Under dessa lite mer än tio år har vårt samarbete bidragit på många sätt och jag vill speciellt lyfta fram två aspekter: ni har breddat våra perspektiv och ni har gett oss nya kontakter och därmed möjligheter att introducera frågan i flera sammanhang.

Ni har tagit med SKB in i många nya konstellationer där vi fått tillfälle att arbeta tillsammans inom områden och med personer som vi inte kände sedan tidigare. Ett av många exempel är att ni öppnat upp för oss att brett möta forskarvärlden, så vi har kunnat inleda samarbete med forskare och forskningsmiljöer. Ett fint exempel är vår medverkan i projektet Heritage Futures vid UCL, där vi blev inbjudna som partner. Ett annat exempel är tillfällen då vi kunnat mötas i gränslandet mellan forskning och konstnärlig gestaltning för att diskutera gemensamma frågor, som när ni arrangerade en workshop med rundabordssamtal i samarbete med kuratorn Ele Carpenter och Malmö Konstmuseum i anslutning till utställningen Perpetual Uncertainty.

Sammantaget har detta fått effekter hos oss på SKB. Vi har fått ett omfattande nätverk, som vi inte kunnat få till på egen hand. Det har hjälpt oss att utvecklas i våra sätt att se på och förstå frågan om informationsöverföring. Vi har också kunnat skapa en mer fördjupad kunskap om vad komplexiteten i frågan handlar om. På så sätt har vårt samarbete gett oss många nya insikter, kunskaper och möjligheter.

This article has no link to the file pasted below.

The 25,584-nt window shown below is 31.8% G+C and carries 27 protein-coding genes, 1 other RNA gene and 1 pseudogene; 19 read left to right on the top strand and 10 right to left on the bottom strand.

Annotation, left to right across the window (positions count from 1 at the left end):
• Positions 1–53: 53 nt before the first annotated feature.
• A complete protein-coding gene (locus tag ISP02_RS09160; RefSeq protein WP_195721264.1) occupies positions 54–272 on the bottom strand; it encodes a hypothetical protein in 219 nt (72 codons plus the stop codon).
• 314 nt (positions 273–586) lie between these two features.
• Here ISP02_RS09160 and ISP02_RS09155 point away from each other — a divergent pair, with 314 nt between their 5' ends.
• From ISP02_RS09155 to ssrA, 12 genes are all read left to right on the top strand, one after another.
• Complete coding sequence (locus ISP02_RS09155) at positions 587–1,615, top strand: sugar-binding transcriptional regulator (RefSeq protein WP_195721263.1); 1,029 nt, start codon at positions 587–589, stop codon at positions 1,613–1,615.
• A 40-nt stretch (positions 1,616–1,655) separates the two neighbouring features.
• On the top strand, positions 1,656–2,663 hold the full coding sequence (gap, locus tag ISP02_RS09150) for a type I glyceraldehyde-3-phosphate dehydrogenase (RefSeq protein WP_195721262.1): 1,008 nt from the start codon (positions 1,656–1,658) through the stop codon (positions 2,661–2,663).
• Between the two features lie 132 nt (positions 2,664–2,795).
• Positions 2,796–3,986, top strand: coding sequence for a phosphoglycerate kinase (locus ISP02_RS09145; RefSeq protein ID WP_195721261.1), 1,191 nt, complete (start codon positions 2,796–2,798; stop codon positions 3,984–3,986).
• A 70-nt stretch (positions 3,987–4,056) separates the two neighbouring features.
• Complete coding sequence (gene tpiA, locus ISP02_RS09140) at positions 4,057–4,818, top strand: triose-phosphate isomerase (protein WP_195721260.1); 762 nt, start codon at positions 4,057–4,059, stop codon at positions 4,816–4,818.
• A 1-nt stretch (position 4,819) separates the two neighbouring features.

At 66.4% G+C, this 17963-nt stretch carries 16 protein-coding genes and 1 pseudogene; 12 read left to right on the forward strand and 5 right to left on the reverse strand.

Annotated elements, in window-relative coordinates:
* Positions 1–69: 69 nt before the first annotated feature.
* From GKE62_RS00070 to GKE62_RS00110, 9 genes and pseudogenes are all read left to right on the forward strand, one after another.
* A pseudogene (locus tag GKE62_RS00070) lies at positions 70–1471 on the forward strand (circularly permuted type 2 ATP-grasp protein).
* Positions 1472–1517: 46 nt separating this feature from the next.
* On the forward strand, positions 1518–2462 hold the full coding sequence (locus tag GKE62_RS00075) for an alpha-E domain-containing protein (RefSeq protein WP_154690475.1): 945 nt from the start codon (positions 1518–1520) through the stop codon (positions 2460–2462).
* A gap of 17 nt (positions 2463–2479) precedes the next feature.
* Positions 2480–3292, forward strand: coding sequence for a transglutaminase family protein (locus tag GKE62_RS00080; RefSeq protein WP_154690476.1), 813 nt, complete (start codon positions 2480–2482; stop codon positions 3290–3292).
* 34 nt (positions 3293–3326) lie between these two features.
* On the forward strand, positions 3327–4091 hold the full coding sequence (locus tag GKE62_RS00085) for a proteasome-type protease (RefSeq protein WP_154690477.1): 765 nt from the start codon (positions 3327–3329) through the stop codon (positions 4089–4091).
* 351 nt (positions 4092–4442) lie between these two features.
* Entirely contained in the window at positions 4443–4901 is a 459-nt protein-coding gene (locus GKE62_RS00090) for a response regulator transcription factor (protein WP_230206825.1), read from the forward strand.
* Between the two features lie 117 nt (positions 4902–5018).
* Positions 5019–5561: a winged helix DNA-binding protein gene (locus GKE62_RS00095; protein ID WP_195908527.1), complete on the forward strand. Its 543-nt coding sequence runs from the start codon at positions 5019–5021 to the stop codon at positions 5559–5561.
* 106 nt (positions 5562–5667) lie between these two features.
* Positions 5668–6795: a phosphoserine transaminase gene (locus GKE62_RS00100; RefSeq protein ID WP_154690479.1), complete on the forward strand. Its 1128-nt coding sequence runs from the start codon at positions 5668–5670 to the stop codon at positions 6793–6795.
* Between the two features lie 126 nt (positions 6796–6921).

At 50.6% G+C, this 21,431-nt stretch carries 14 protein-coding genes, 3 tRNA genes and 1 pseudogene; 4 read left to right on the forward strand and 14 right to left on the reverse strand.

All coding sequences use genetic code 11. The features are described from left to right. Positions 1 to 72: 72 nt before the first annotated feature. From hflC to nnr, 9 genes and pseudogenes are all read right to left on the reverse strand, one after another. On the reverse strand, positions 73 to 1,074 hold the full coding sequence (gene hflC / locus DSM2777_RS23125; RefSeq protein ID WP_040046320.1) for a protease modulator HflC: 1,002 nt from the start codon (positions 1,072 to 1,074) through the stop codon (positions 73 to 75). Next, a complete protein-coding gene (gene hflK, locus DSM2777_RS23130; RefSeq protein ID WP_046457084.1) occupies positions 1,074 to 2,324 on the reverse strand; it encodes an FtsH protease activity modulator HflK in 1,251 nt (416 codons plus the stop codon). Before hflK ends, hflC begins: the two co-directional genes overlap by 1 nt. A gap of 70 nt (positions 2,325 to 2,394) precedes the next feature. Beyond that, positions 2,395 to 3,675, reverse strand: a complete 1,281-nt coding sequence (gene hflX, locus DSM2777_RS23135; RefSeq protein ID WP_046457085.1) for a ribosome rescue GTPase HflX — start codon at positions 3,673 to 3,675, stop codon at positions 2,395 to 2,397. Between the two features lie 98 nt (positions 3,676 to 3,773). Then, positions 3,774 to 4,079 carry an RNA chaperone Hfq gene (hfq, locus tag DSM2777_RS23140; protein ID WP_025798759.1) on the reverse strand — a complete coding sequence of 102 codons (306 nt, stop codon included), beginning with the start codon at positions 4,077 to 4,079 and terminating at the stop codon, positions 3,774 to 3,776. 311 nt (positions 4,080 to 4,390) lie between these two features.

Ni har också tagit med SKB i nationella och internationella konstellationer som vi inte kunnat delta i utan vårt samarbete. Det gör att SKB har kunnat berätta om sitt arbete med informationsbevarande i nya sammanhang. Ett exempel är konferensen Information and Memory for Future Decision-Making i Stockholm 2019. Här kunde vi under tre dagars seminarier och diskussioner arbeta med frågan tillsammans med representanter från bland annat kommuner, miljöorganisationer och myndigheter.

Genom våra samarbeten har SKB kunnat introducera frågan om informationsbevarande i anslutning till slutförvaren med radioaktivt avfall i en mångfald av sammanhang. Det finns flera aktörer som arbetar med informationsbevarande på lång sikt, men som inte tidigare kopplat sitt arbete till SKB:s slutförvar. Att fler personer och aktörer känner till och reflekterar över frågan gör att den hålls levande. Det är avgörande för att samhället ska kunna arbeta med de lösningar som krävs för att framtiden ska ha de kunskaper och verktyg de behöver.

av Anders Högberg

Prof Anders Högberg UNESCO Chair on Heritage Futures

Professor Anders Högberg UNESCO Chair on Heritage Futures


Heritage Futures, webplats HÄR

Perpetual Uncertainty, info HÄR

Information and Memory for Future Decision-Making, rapport HÄR

Strålsäkerhetsmyndigheten har nyligen publicerat en rapport där vårt arbete lyfts fram, den nås HÄR